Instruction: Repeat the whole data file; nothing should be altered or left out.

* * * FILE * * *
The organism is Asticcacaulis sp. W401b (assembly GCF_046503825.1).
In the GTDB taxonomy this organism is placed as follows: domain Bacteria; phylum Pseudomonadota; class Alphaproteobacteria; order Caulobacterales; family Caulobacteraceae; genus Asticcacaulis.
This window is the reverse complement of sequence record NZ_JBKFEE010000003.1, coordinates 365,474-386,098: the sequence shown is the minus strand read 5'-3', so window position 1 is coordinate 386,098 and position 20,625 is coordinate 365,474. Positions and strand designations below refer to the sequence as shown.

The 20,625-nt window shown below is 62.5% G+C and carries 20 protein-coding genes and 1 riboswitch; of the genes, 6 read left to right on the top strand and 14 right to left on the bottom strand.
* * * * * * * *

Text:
The organism is Asticcacaulis sp. W401b (assembly GCF_046503825.1).
In the GTDB taxonomy this organism is placed as follows: domain Bacteria; phylum Pseudomonadota; class Alphaproteobacteria; order Caulobacterales; family Caulobacteraceae; genus Asticcacaulis.
This window is the reverse complement of sequence record NZ_JBKFEE010000003.1, coordinates 365,474-386,098: the sequence shown is the minus strand read 5'-3', so window position 1 is coordinate 386,098 and position 20,625 is coordinate 365,474. Positions and strand designations below refer to the sequence as shown.

The 20,625-nt window shown below is 62.5% G+C and carries 20 protein-coding genes and 1 riboswitch; of the genes, 6 read left to right on the top strand and 14 right to left on the bottom strand.